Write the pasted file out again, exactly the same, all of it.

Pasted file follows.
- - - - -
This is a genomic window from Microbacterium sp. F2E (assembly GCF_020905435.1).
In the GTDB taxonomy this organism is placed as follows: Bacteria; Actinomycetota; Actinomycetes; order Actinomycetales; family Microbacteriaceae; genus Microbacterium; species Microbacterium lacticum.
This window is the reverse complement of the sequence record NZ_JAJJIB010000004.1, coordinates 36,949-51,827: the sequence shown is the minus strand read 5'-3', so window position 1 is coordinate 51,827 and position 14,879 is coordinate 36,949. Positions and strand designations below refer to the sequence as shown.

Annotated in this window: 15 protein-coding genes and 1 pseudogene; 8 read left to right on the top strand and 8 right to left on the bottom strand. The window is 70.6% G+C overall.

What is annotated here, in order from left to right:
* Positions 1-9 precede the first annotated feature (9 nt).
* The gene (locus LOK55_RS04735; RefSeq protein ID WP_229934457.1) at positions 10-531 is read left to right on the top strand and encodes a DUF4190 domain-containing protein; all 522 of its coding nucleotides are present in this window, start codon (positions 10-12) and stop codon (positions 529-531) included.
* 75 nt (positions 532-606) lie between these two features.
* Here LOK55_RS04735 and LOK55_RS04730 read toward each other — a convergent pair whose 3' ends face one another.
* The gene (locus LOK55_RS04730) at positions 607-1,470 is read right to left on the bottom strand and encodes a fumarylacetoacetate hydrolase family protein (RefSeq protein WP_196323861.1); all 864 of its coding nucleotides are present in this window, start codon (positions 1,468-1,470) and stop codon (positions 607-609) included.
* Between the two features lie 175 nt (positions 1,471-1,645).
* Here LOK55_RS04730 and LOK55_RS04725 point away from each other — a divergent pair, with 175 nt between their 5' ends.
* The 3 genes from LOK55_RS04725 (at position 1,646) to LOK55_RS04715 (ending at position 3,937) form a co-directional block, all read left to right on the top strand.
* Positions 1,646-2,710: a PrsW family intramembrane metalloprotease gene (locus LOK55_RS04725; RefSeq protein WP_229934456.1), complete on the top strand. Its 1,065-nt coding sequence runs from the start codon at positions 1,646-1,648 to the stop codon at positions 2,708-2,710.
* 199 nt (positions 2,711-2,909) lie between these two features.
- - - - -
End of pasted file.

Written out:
This is a genomic window from Microbacterium sp. F2E (assembly GCF_020905435.1).
In the GTDB taxonomy this organism is placed as follows: Bacteria; Actinomycetota; Actinomycetes; order Actinomycetales; family Microbacteriaceae; genus Microbacterium; species Microbacterium lacticum.
This window is the reverse complement of the sequence record NZ_JAJJIB010000004.1, coordinates 36,949-51,827: the sequence shown is the minus strand read 5'-3', so window position 1 is coordinate 51,827 and position 14,879 is coordinate 36,949. Positions and strand designations below refer to the sequence as shown.

Annotated in this window: 15 protein-coding genes and 1 pseudogene; 8 read left to right on the top strand and 8 right to left on the bottom strand. The window is 70.6% G+C overall.

What is annotated here, in order from left to right:
* Positions 1-9 precede the first annotated feature (9 nt).
* The gene (locus LOK55_RS04735; RefSeq protein ID WP_229934457.1) at positions 10-531 is read left to right on the top strand and encodes a DUF4190 domain-containing protein; all 522 of its coding nucleotides are present in this window, start codon (positions 10-12) and stop codon (positions 529-531) included.
* 75 nt (positions 532-606) lie between these two features.
* Here LOK55_RS04735 and LOK55_RS04730 read toward each other — a convergent pair whose 3' ends face one another.
* The gene (locus LOK55_RS04730) at positions 607-1,470 is read right to left on the bottom strand and encodes a fumarylacetoacetate hydrolase family protein (RefSeq protein WP_196323861.1); all 864 of its coding nucleotides are present in this window, start codon (positions 1,468-1,470) and stop codon (positions 607-609) included.
* Between the two features lie 175 nt (positions 1,471-1,645).
* Here LOK55_RS04730 and LOK55_RS04725 point away from each other — a divergent pair, with 175 nt between their 5' ends.
* The 3 genes from LOK55_RS04725 (at position 1,646) to LOK55_RS04715 (ending at position 3,937) form a co-directional block, all read left to right on the top strand.
* Positions 1,646-2,710: a PrsW family intramembrane metalloprotease gene (locus LOK55_RS04725; RefSeq protein WP_229934456.1), complete on the top strand. Its 1,065-nt coding sequence runs from the start codon at positions 1,646-1,648 to the stop codon at positions 2,708-2,710.
* 199 nt (positions 2,711-2,909) lie between these two features.